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Sophie Rudland

 

I completed my PhD in English Literature at Warwick University in 2013. My thesis looked at the work of radical poet William Blake, feminist writer Mary Wollstonecraft, and philosopher David Hartley. I studied for an MA at King's College London, where I specialized in English Literature from 1790-1930. Research interests include: Literature; Gender; Feminism; the History of Emotion; Romanticism; Theology; and Cultural Studies. I am now a Commissioning Editor @ibtauris publishing distinctive new work in Social Sciences.

Department: English and Comparative Literary Studies

Supervisor: Emma Mason

Year started: 2009

Thesis title: Faith, Feeling and Gender in the Work of Hartley, Wollstonecraft and Blake

Research description

This project focuses on the work of William Blake and Mary Wollstonecraft, radical writers, born two years apart, and who lived and worked in London. While not usually studied together, a comparison of Blake and Wollstonecraft allows us to capture a particular moment in history, when renewed interest in emotion, dissenting religion, and feminism, stimulated a resurgence of curiosity regarding Hartlean philosophy. David Hartley’s Observations on Man (1749) (a text made famous for its physicalized account of association) had subscribed to a necessitarian view of the world, which included a belief in the mechanical mind, and a denial of philosophical free-will, but all within a strongly Christian and egalitarian framework. On this view, human beings are the product of physical sensations on the body, and the state of the brain and nerves are all-important for mediating the type of experience received. This thesis shows how the passions (which Hartley subdivides into seven classes of ‘pleasures and pains’) are vital for Hartley’s philosophy, because they provide a means to worship and connect with God; reveal to the person his or her faith, morality and ethics; and equally important, provide a way for each person to develop to God’s perfection.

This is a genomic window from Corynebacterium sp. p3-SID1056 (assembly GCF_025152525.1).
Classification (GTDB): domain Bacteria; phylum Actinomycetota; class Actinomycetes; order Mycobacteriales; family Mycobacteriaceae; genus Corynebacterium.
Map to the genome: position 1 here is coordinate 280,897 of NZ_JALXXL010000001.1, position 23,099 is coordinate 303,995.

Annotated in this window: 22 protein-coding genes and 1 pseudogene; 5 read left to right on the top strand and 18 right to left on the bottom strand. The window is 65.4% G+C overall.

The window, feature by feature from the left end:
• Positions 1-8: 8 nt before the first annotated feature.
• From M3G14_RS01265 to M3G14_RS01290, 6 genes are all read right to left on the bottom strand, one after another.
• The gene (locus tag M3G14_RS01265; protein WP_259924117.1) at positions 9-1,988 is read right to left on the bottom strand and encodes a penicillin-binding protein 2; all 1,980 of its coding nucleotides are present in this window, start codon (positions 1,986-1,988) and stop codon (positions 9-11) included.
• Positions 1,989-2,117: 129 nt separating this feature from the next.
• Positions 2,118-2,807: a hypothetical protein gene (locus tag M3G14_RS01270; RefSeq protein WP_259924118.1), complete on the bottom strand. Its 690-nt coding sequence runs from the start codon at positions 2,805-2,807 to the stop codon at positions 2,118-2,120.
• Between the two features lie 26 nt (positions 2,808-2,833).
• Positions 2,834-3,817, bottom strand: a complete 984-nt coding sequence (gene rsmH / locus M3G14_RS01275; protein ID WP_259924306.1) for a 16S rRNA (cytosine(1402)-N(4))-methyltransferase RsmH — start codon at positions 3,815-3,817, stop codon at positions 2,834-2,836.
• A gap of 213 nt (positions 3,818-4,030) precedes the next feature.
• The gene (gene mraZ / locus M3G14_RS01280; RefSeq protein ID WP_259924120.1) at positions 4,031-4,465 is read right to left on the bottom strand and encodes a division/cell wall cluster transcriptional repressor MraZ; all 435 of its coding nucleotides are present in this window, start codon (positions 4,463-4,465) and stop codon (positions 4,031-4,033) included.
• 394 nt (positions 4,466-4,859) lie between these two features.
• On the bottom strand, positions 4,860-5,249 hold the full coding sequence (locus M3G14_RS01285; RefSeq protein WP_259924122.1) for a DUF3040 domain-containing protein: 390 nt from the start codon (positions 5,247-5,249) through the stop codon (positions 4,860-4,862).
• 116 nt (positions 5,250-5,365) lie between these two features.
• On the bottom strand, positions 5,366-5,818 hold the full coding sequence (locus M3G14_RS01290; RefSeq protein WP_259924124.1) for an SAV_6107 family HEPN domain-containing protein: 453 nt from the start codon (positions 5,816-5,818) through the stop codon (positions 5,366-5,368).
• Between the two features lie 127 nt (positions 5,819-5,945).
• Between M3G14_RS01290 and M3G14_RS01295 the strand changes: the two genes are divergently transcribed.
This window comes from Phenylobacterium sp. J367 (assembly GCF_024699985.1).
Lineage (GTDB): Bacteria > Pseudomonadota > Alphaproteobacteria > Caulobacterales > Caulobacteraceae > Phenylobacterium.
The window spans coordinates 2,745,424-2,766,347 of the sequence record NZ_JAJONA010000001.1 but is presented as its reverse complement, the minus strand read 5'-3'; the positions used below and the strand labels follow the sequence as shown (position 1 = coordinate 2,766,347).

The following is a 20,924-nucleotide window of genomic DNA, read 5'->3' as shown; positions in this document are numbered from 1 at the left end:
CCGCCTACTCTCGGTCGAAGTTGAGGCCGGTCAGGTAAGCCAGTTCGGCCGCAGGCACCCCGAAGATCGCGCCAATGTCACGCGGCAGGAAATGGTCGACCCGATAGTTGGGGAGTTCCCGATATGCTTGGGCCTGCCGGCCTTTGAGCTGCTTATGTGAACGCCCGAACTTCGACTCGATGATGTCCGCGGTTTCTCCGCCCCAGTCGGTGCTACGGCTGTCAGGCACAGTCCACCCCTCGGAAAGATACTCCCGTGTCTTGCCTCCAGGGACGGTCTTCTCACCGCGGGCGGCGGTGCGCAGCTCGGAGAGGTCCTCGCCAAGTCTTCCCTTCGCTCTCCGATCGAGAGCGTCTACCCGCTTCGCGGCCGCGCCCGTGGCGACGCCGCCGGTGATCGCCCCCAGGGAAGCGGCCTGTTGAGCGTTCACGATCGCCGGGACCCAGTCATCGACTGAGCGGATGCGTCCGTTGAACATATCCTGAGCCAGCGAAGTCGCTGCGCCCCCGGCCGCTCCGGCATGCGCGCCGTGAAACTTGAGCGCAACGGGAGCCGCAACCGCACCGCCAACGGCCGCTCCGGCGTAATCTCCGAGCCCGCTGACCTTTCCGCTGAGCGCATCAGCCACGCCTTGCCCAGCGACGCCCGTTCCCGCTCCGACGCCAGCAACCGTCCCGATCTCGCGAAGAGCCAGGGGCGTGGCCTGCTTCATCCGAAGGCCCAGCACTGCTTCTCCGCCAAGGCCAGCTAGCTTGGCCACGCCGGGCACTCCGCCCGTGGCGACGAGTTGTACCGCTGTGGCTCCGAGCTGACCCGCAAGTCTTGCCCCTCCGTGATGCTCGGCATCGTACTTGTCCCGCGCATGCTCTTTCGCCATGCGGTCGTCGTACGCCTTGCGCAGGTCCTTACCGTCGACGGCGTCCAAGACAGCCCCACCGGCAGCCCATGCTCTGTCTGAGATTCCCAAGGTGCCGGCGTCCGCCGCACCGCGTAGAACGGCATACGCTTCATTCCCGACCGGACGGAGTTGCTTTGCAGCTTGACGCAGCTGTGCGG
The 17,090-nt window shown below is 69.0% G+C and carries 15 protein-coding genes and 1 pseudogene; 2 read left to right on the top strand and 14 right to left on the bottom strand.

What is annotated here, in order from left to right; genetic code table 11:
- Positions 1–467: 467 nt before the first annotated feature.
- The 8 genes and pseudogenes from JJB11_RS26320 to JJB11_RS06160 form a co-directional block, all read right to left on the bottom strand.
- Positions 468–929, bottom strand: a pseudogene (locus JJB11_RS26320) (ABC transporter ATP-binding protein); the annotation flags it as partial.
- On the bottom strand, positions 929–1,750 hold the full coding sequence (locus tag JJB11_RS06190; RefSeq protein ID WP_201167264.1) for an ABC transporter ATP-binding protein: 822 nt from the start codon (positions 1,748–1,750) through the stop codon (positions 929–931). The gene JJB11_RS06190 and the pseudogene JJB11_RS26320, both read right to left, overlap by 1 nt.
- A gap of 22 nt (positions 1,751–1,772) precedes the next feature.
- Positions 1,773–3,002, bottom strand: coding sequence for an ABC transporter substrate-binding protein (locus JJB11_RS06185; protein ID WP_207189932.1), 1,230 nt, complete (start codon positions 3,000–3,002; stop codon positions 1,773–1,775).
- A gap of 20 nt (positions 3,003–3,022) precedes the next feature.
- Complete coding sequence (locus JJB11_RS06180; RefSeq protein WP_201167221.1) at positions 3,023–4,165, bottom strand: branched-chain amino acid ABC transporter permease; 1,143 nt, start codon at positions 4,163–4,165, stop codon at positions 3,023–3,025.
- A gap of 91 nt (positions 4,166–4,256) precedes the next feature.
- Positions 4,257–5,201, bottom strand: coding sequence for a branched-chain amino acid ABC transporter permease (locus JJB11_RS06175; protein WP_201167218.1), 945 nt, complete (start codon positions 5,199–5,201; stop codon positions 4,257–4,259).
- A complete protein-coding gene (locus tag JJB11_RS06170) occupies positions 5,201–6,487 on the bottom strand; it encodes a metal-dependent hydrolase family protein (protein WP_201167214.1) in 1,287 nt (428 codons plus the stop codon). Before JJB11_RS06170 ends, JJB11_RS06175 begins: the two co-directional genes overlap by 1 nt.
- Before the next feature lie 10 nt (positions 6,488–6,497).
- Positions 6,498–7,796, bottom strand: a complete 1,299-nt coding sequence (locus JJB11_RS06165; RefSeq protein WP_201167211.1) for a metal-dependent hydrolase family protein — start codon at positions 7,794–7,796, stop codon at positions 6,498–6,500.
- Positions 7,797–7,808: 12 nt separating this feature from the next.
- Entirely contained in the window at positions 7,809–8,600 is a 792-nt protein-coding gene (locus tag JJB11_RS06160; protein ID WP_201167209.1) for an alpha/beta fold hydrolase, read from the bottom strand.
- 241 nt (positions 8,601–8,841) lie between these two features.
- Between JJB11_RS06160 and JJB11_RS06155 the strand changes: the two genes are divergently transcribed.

The thesis elucidates how Hartley’s scientized vision of emotion, and presentation of the body, are received by Blake and Wollstonecraft in order to support and promote their feminist ideas. As members of the Joseph Johnson Circle and friends to Johnson himself, Blake and Wollstonecraft were exposed to the debates and issues surrounding Observations on Man which Johnson had republished on numerous occasions from 1790 to 1801. The project places the radicalism of Blake and Wollstonecraft within the Hartlean Culture of the Johnson group, and reimagines the writers’ works in terms of their Christian, gendered, and emotional content. Popular well into the nineteenth century, Hartley’s text was influential in sustaining progressive ideas about religion, education and feminism, and was vital in the development of Unitarianism. The thesis demonstrates the importance of Hartlean philosophy in shaping the radical ideas of Blake and Wollstonecraft and places them within their particular religio-philosophic climate.

Awards/Scholarships

Warwick Work Experience Bursary for an editorial internshhip at Pickering & Chatto Publishers (July 2013)

Stephen Copley Postgraduate Research Award (British Association for Romantic Studies) July 2012

AHRC Collaborative Research Training programme ‘Theories and Methods: Literature, Science and Medicine’
4-8 January 2010 (St Deiniol’s Library, Museum of Science and Industry and John Rylands Library, Manchester)
25-27 March 2010 (Wellcome Library, Royal College of Surgeons, King's College London)

Publications

William Blake's Redemption of David Hartley's Hero for The Glass (Spring, 2012)

Book Reviews

Transgressive Theatricality, Romanticism, and Mary Wollstonecraft for The British Association of Romantic Studies (2013)

Milton's Messiah: The Son of God in the Works of John Milton for The Glass (2012)

Between Truth and Fiction: A Reader in Literature and Christian Theology for Modern Believing (2011)

John Clare’s Religion for Literature and Theology (2010)

Romantic Women Poets: Genre and Gender and British Women Poets and the Romantic Writing Community for Romanticism and Victorianism on the Net (2010)

 Conference Papers  

"Blake's Redemption of David Hartley's Hero" (The Christian Literary Studies Group, Corpus Christi College, Oxford; November 2011)

"Re-Christianizing Hartley" (English Postgraduate Symposium, Warwick; June 2011)

“Emotion and Feeling in Hartley's Observations on Man” (BSECS Emotions Conference, St Hugh's College, Oxford; January 2011)

“Challenging Coleridge's Idea of Hartley: Emotion and the Soul in Observations on Man” (Arts Faculty Seminar Series, Warwick; June 2010)

"Literature, Science, Medicine and David Hartley's Observations on Man” (AHRC Literature, Science and Medicine Programme; The Gladstone Library; January 2010)

Reading Groups

Poetry and Philosophy Reading Group (CRPLA, Warwick)
Feminist Reading Group (Queen Mary / Institute of English Studies)
Co-organizer of Warwick Theology Reading Group

Member of the British Association for Romantic Studies



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